Date: Jan. 12, 2004 Contacts: Patrice Pages, Media Relations Officer Christian Dobbins, Media Relations Assistant Office of News and Public Information 202-334-2138; e-mail <email@example.com>
FOR IMMEDIATE RELEASE
National Research Program Needed to Improve Safety and Efficiency of Roadways During Severe Weather
WASHINGTON -- Recent advances in meteorology and roadway technology could significantly improve the response to weather-related hazards that impede road travel, such as snow, rain, and flash floods, says a new report from the National Academies' National Research Council. In particular, the federal government should establish a national road weather research program led by the Federal Highway Administration to bring together the weather and surface-transportation research communities to tackle these issues in a coordinated way, said the committee that wrote the report.
"Too often, people believe that little can be done about the adverse effects of weather on roadway transportation," said John Snow, committee chair and dean of the College of Geosciences at the University of Oklahoma, Norman. "On the contrary, we are very close to being able to provide drivers and transportation managers with real-time weather, road condition, and routing information."
Adverse weather is associated with more than 1.5 million vehicle accidents each year, resulting in about 800,000 injuries and 7,000 fatalities, the report notes. Snow, rain, fog, ice, and freezing rain impair road conditions. As a result, drivers endure the frustration of more than 500 million hours of weather-related delays annually on highways. Also, severe weather phenomena such as hurricanes, blizzards, and flash floods create logistical challenges -- for example, choosing the best evacuation routes or deciding when to close roads -- for traffic managers, law enforcement officials, and emergency managers.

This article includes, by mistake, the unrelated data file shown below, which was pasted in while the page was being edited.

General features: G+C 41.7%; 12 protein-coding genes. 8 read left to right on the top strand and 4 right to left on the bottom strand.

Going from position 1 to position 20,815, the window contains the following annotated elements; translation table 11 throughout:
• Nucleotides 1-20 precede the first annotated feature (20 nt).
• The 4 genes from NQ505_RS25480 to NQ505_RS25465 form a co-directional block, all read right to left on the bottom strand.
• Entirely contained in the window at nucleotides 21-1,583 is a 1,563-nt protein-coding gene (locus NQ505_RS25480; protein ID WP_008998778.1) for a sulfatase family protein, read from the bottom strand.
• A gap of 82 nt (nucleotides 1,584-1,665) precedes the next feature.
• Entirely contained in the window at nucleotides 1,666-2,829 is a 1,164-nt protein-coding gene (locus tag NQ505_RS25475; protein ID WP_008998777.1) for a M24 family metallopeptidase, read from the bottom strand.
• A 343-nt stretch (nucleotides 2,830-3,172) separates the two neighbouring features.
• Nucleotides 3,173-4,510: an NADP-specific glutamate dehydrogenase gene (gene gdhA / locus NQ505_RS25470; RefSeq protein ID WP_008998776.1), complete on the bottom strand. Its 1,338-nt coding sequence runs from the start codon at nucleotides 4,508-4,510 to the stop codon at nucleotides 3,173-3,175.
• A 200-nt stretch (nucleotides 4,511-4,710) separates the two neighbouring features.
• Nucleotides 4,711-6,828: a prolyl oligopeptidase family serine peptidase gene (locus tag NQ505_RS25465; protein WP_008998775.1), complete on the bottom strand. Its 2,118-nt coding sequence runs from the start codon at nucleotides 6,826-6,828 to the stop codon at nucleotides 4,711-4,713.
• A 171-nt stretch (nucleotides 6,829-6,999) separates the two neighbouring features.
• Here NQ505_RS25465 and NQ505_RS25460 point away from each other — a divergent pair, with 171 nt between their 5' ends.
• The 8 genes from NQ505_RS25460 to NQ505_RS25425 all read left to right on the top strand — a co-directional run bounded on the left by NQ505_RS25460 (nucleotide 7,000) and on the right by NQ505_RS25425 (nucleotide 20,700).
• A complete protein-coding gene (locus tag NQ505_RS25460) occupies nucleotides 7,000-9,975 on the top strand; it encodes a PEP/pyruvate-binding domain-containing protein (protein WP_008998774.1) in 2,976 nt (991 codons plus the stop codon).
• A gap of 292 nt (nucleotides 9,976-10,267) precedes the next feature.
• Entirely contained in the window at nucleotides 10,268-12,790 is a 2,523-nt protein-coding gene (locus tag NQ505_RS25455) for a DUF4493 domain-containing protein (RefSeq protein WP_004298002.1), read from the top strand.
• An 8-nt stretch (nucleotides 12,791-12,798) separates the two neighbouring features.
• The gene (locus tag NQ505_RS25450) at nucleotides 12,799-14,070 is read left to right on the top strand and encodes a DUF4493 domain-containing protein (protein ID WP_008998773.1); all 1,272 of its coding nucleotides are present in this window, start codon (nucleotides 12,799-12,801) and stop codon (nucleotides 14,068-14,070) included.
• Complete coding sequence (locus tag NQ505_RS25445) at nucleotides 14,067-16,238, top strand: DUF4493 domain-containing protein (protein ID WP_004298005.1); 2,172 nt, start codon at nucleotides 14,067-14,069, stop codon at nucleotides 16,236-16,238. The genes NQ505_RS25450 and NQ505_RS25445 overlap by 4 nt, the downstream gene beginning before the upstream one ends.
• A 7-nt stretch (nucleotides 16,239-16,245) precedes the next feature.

To improve safety and efficiency, information about how weather is affecting roads must be gathered and communicated more effectively to motorists and to those who build, maintain, and operate the nation's roads, the report says. In particular, regional research centers should be established to develop new technologies that can better monitor, predict, and communicate to users the effects of weather on road conditions. National demonstration corridors where new technologies could be installed and tested should be established along two U.S. interstate highways, the report adds. Ultimately, these research efforts should lead to nationwide improvements in products and services that mitigate the effects of weather on roads.
FHWA should lead the proposed research program, with the National Oceanic and Atmospheric Administration as a key partner, the committee said. The report estimates that the program will require about $25 million each year for 15 years.
The research program would benefit from interactions among federal, state, and local governments, the private sector, and academia, the report says. For example, private companies are already working with researchers to develop tools that can help road maintenance officials make cost-effective decisions about treating roads in anticipation of icy conditions. Also, real-time traffic data collected by states on roadways could be used by researchers to help determine how weather affects traffic flow.